# Noether's Theorem in Field Theory

This question is regarding Noether's Theorem in general, but also in the application to an example. The example is:

Find the conserved current for the Lagrangian $$L=\bar{\psi}(\frac{i}{2}\gamma^{\mu}\partial_{\mu}-m)\psi.$$

Is my first step to find a transformation that leaves the action invariant? But isn't there more than one symmetry meaning this question has several answers?

From Peskin and Schroeder, it says we need to find

$$\partial_{\mu}j^{\mu}(x)=0 \; \text{ for } \; j^{\mu}(x)=\frac{\partial L}{\partial (\partial_{\mu}\psi)}\Delta\psi-J^{\mu}.$$

So I think I'm right in saying this $J^{\mu}$ is dependent on the transformation we're making? e.g. if it's just $\psi \rightarrow \psi +a$ then $J^{\mu}=0$.

The Lagrangian changes under the transformation of the field as

$$L \rightarrow L+\alpha \partial_{\mu}J^{\mu}.$$

But this doesn't help me because plugging $\psi \rightarrow \psi +\alpha \Delta \psi$ (an arbitrary transformation of the field $\psi$) into the Lagrangian at the top gives me (after no more than one line)

$$L \rightarrow L+\alpha \bar{\psi}(\frac{i}{2}\gamma^{\mu}\partial_{\mu}-m)\Delta \psi$$

and how do we use this to find $J^{\mu}$?

(Something I've assumed throughout all of this is that $\psi$ and $\bar{\psi}$ are treated completely separate and here we're only considering $\psi$. I hope I am right in doing this.)

I haven't really pin pointed a question here as my understanding breaks down at many points and when I think I finally understand it, I'm given a new Lagrangian and become stuck again. There must be some general procedure?

isn't there more than one symmetry meaning this question has several answers?

Yes! In general, a given theory can have all sorts of symmetries, and each of these symmetries leads to its own conserved quantity via Noether's theorem.

As for what's going on with Noether's theorem and applying it in general, I'd like to strongly encourage you to read my answer here:

Noether's current expression in Peskin and Schroeder

• Ok that's the best explanation of Noether's theorem I've seen before and it's helped me a lot. A couple of questions that I'm developing as I go through it using problems: First and foremost, step (1) says "Let a particular flow ϕ^(α,x) be given". In the problem above, I'm not given any flow (transformation of the field) and just asked to find the conserved current. So immediately I'm a bit lost. Do I just take an arbitrary flow and work from there? Could you also tell me what I should consider $\bar{\psi}$ as if we're varying $\psi$? Feb 23 '14 at 0:11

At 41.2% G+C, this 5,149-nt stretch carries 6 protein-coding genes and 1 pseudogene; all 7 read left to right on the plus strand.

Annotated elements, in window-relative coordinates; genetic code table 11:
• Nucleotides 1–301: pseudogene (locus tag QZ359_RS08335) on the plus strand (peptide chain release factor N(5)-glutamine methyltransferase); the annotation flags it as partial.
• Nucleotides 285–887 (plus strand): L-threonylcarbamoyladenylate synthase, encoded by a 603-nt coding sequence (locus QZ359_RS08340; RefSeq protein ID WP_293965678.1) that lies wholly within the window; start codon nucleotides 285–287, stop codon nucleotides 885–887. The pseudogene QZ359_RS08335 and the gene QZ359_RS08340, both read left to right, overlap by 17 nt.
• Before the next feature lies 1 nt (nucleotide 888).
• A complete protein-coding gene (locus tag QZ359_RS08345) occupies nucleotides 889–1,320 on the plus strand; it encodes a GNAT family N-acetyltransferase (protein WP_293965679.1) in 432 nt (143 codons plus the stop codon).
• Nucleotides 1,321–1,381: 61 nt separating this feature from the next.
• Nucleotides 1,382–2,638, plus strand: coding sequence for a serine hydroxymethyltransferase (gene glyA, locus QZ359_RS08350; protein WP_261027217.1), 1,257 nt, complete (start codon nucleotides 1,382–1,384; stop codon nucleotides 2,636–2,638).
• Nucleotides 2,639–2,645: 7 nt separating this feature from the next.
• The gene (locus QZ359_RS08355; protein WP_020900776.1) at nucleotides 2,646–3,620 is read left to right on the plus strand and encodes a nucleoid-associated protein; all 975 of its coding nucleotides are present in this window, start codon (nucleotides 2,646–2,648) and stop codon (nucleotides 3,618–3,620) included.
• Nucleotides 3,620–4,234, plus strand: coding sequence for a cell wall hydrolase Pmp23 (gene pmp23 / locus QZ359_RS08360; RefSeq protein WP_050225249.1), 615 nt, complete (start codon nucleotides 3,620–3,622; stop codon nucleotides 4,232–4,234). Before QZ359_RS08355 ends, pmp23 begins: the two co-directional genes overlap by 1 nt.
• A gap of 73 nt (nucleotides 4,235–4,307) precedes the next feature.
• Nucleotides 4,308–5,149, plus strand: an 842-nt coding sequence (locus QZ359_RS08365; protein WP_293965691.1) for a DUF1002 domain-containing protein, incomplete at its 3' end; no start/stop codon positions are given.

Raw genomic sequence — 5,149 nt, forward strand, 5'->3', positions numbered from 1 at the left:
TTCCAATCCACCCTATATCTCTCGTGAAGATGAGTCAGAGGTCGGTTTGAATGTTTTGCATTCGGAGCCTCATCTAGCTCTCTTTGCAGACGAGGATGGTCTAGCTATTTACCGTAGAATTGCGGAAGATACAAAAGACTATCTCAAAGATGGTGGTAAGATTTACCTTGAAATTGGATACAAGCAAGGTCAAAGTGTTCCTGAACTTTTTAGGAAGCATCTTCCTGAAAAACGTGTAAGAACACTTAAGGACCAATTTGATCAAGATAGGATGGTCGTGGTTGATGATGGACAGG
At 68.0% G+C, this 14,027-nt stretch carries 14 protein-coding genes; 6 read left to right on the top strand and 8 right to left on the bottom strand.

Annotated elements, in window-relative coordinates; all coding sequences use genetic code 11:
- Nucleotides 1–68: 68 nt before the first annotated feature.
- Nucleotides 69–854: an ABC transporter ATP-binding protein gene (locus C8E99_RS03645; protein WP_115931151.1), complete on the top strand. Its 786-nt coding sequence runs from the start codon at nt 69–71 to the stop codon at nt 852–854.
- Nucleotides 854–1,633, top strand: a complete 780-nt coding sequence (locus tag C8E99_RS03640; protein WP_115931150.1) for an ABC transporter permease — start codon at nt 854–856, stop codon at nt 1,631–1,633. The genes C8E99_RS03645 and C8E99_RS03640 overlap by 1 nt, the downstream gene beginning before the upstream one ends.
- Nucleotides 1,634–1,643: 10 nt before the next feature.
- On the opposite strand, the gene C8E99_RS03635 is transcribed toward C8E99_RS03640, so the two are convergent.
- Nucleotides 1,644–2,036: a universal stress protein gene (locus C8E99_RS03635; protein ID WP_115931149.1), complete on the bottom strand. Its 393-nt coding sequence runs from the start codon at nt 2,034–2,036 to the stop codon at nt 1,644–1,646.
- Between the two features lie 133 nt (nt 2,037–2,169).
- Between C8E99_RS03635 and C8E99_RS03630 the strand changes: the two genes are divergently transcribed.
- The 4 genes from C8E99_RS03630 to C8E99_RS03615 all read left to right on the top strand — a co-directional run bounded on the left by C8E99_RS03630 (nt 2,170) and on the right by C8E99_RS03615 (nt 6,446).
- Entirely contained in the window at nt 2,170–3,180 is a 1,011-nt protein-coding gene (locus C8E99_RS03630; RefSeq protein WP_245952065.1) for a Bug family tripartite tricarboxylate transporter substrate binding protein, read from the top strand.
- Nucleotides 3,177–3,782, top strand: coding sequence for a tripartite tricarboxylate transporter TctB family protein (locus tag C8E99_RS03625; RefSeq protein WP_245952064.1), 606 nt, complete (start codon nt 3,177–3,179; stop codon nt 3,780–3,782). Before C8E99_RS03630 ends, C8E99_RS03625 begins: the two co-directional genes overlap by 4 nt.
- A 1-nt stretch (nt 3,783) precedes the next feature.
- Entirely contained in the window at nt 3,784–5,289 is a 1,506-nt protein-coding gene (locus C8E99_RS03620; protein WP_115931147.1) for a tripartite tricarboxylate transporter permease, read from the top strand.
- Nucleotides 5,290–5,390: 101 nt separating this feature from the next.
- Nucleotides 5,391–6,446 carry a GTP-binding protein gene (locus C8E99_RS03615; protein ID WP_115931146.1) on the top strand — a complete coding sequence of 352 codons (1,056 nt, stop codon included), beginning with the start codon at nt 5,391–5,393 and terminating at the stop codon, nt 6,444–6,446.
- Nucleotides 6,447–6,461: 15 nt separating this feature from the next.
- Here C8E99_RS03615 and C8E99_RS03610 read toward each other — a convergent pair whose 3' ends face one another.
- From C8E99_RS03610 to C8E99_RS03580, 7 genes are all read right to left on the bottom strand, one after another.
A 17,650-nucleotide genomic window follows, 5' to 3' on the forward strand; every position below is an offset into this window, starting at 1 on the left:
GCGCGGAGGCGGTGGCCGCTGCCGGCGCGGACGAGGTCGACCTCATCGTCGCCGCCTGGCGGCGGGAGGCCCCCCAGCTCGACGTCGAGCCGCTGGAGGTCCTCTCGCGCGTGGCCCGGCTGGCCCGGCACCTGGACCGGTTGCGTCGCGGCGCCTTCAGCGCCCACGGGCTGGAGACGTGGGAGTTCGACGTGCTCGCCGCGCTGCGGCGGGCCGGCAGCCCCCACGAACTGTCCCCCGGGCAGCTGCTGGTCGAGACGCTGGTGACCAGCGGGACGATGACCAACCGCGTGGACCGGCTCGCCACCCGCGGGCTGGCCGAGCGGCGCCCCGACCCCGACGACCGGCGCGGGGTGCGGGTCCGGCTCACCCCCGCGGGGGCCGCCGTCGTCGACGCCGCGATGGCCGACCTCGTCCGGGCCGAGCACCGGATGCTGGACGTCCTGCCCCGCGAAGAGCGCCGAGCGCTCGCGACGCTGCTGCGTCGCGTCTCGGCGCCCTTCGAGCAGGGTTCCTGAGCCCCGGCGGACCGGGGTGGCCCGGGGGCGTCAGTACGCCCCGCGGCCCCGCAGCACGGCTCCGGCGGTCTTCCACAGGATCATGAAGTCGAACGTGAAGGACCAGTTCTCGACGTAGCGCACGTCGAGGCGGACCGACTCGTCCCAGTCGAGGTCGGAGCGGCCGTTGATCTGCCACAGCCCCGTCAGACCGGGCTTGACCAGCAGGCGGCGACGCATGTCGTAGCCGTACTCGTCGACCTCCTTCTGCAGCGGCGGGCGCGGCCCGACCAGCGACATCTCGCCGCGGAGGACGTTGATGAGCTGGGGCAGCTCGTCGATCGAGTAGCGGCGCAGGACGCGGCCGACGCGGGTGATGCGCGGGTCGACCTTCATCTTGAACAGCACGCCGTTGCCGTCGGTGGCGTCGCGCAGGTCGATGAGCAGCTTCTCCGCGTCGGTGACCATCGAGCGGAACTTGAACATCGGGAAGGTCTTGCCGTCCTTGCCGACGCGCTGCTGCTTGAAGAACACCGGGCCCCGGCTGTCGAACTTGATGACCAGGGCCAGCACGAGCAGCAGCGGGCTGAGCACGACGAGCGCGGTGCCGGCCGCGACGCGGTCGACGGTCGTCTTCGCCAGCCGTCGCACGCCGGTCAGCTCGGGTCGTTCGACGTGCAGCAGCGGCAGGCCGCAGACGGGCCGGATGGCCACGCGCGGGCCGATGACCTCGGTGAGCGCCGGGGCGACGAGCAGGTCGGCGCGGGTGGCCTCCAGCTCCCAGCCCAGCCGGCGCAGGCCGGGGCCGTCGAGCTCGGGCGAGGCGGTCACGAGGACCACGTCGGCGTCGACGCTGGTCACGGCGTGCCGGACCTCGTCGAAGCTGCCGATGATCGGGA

• Incidentally, are you not missing a $\partial_{\mu}$ in the $\delta \mathcal{L}$ term in Lemma 1. of the answer you linked me to? Feb 23 '14 at 0:54
• @user13223423 Thanks for the careful read; I was indeed missing a $\partial_\mu$! Recall that $\bar\psi = \psi^\dagger\gamma^0$, so any flow on $\psi$ induces a flow on $\bar\psi$ in the natural way; I can write more details about this if "natural way" isn't descriptive enough. Lastly, your problem statement is a bit unclear, but I would guess that it wants you to find the most general flow that transforms the field by both a spacetime transformation, and a target space transformation that is a symmetry. To find this, you can put in a general flow ansatz, and see what symmetry demands. Feb 23 '14 at 1:54
• I've only recently come back to Noether's Theorem and I understand it quite well now thanks to you. One more thing though, for the transformation $\phi \rightarrow e^{i\alpha} \phi$, before we even start using Noether's theorem, to show the Lagrangian is invariant under this transformation, do we plug in $\Delta \phi = i \phi$ or $\Delta \phi = i \alpha \phi$ (because we only consider the $\textit{infinitesimal}$ transformation)? The former leaves my Lagrangian invariant, the latter gives $L \rightarrow \alpha^2 L$. (This is for the complex scalar field by the way). Apr 16 '14 at 18:12
• @user13223423 Yeah so in this case, (using my notation from the linked post), we have $\hat\phi(\alpha, x) = e^{i\alpha}\phi(x) = \phi(x) + i\alpha\phi(x) + O(\alpha^2)$. Now, plug this right hand side into the Lagrangian and expand the result in $\alpha$. Recall that we only want to exhibit infinitesimal invariance which means that to first order in $\alpha$, the Lagrangian doesn't change. So you should find that $L \to L + O(\alpha^2)$ which is what I think you probably mean by $L\to \alpha^2L$. I'm guessing you erroneously only plugged in $i\alpha\phi$ instead of $\phi+i\alpha\phi$? Apr 16 '14 at 18:27